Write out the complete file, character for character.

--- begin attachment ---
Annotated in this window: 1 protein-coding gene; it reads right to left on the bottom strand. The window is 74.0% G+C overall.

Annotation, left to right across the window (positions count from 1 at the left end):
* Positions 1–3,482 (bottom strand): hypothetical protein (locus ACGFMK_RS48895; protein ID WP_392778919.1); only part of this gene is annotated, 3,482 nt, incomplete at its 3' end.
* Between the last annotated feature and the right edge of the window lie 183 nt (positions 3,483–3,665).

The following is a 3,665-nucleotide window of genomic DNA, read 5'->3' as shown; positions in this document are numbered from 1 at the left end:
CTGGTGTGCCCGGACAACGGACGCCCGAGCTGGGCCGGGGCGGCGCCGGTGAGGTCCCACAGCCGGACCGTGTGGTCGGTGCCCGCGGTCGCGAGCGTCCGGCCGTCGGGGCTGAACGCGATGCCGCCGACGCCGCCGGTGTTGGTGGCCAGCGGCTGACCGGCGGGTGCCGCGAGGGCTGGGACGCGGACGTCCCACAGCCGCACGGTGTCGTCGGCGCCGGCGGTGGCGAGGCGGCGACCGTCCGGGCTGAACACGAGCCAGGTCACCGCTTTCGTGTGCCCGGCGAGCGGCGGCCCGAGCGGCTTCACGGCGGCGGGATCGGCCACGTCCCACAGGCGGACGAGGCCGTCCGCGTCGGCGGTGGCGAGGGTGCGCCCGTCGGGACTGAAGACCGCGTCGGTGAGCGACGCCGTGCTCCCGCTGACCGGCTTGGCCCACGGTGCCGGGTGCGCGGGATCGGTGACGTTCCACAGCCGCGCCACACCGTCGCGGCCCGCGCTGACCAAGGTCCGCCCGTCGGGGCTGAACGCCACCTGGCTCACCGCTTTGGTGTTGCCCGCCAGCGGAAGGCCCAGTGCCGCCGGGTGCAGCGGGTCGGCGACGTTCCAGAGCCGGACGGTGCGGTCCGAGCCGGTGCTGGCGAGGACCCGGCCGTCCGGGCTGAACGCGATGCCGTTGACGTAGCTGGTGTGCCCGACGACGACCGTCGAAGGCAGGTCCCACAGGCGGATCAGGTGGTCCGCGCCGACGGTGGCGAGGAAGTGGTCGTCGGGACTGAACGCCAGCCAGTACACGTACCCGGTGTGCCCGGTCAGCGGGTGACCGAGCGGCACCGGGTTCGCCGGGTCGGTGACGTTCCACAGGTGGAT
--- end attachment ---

Annotated in this window: 1 protein-coding gene; it reads right to left on the bottom strand. The window is 74.0% G+C overall.

Annotation, left to right across the window (positions count from 1 at the left end):
* Positions 1–3,482 (bottom strand): hypothetical protein (locus ACGFMK_RS48895; protein ID WP_392778919.1); only part of this gene is annotated, 3,482 nt, incomplete at its 3' end.
* Between the last annotated feature and the right edge of the window lie 183 nt (positions 3,483–3,665).

The following is a 3,665-nucleotide window of genomic DNA, read 5'->3' as shown; positions in this document are numbered from 1 at the left end:
CTGGTGTGCCCGGACAACGGACGCCCGAGCTGGGCCGGGGCGGCGCCGGTGAGGTCCCACAGCCGGACCGTGTGGTCGGTGCCCGCGGTCGCGAGCGTCCGGCCGTCGGGGCTGAACGCGATGCCGCCGACGCCGCCGGTGTTGGTGGCCAGCGGCTGACCGGCGGGTGCCGCGAGGGCTGGGACGCGGACGTCCCACAGCCGCACGGTGTCGTCGGCGCCGGCGGTGGCGAGGCGGCGACCGTCCGGGCTGAACACGAGCCAGGTCACCGCTTTCGTGTGCCCGGCGAGCGGCGGCCCGAGCGGCTTCACGGCGGCGGGATCGGCCACGTCCCACAGGCGGACGAGGCCGTCCGCGTCGGCGGTGGCGAGGGTGCGCCCGTCGGGACTGAAGACCGCGTCGGTGAGCGACGCCGTGCTCCCGCTGACCGGCTTGGCCCACGGTGCCGGGTGCGCGGGATCGGTGACGTTCCACAGCCGCGCCACACCGTCGCGGCCCGCGCTGACCAAGGTCCGCCCGTCGGGGCTGAACGCCACCTGGCTCACCGCTTTGGTGTTGCCCGCCAGCGGAAGGCCCAGTGCCGCCGGGTGCAGCGGGTCGGCGACGTTCCAGAGCCGGACGGTGCGGTCCGAGCCGGTGCTGGCGAGGACCCGGCCGTCCGGGCTGAACGCGATGCCGTTGACGTAGCTGGTGTGCCCGACGACGACCGTCGAAGGCAGGTCCCACAGGCGGATCAGGTGGTCCGCGCCGACGGTGGCGAGGAAGTGGTCGTCGGGACTGAACGCCAGCCAGTACACGTACCCGGTGTGCCCGGTCAGCGGGTGACCGAGCGGCACCGGGTTCGCCGGGTCGGTGACGTTCCACAGGTGGAT